Mirkis, the Chaldean archbishop of the northern diocese of Kirkuk, said the US-led invasion of Iraq in 2003 had "opened a Pandora's box, and today we see the consequences of the destabilisation of the entire region."

Iraq will long struggle with "many difficulties," said Mirkis. "We know that sectarianism has failed, American-style democracy has failed. The only thing that will succeed is a rebirth arising from the grassroots."

He said that if young people under 30, who make up some 60 percent of the population, "do not rise to the occasion, nothing can be done."

The 68-year-old cleric, who received some of his training in France, thanked the French Catholic Church in a speech on Tuesday for its support to hundreds of Iraqi students who fled to Kirkuk from areas that fell to IS during a sweeping 2014 offensive, especially the jihadists' Iraqi bastion Mosul.

He urged the bishops to further their support for Iraq, saying: "One could think of a new Marshal Plan. The survival of our communities depends at least in part on economics, which demands a comprehensive approach in the short, medium and long term."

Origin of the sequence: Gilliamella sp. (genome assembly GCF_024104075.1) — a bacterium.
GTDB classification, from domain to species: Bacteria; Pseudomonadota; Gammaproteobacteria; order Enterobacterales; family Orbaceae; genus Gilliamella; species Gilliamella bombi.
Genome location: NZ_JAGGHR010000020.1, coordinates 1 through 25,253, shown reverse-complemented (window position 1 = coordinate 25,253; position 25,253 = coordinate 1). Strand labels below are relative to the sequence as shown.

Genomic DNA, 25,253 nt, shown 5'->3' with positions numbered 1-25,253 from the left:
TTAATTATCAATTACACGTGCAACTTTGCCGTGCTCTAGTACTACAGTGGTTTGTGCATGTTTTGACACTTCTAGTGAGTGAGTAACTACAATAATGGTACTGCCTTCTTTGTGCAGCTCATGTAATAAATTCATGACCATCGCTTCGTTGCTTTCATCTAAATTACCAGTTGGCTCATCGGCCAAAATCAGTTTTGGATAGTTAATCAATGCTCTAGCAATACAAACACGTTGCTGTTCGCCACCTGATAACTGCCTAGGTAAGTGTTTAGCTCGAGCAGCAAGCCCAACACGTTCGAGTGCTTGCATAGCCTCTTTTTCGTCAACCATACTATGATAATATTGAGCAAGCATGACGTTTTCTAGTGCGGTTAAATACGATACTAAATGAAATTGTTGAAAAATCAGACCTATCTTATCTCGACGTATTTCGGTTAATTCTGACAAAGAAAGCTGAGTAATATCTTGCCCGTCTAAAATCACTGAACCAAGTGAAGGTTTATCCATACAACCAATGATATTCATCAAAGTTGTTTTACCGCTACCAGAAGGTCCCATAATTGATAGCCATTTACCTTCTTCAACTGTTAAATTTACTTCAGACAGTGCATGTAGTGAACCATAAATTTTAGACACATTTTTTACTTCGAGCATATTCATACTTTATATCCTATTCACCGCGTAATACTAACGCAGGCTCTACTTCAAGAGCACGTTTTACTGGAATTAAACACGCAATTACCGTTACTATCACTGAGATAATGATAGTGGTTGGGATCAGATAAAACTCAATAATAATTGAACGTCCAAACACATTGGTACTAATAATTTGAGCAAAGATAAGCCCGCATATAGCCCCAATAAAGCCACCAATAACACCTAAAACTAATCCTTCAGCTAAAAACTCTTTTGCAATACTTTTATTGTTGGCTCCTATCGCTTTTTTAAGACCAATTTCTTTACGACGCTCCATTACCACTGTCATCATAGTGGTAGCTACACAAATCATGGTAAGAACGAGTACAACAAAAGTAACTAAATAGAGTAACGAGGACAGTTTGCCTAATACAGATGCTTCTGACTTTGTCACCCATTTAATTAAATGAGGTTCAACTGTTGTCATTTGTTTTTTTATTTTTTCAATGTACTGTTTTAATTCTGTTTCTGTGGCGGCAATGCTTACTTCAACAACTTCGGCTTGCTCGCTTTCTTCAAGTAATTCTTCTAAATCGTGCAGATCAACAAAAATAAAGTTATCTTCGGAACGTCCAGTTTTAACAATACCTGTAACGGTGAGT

Mirkis noted that Iraq has lost more than half of its Christian population in recent years. Today, they number fewer than 350,000.

"One of the world's oldest Christian communities is disappearing in Iraq before our eyes amid widespread indifference," he said.

Chaldean Christians are the most numerous in Iraq. Before the fall of Saddam Hussein in 2003 they numbered more than one million, including more than 600,000 in Baghdad.

- Emigration 'not the answer' -

The prelate said IS at its peak had many people in its thrall, even if they were "not won over to the ideology".

He added: "The media talk about the defeat of Daesh (an Arabic acronym for IS)... but there is the mentality that Daesh created."

The human, socioeconomic and political situation "must be taken into consideration," he said.

"You cannot ignore the (need for) stability in a country that has lost all confidence in the future, so there's really a lot of work to do," added Mirkis, who is also archbishop of Sulaimaniyah, in Iraqi Kurdistan.

The "yes" vote in an independence referendum in September in the Kurdish region -- opposed not just by Baghdad but also Iran, Turkey and the Kurds' Western allies -- impeded the return of Christians to Mosul and nearby Qaraqosh, he said.

Mirkis said investing in students in Iraq was cheaper than providing scholarships in France, adding: "Emigration is not the answer, it's an uprooting, a loss of identity."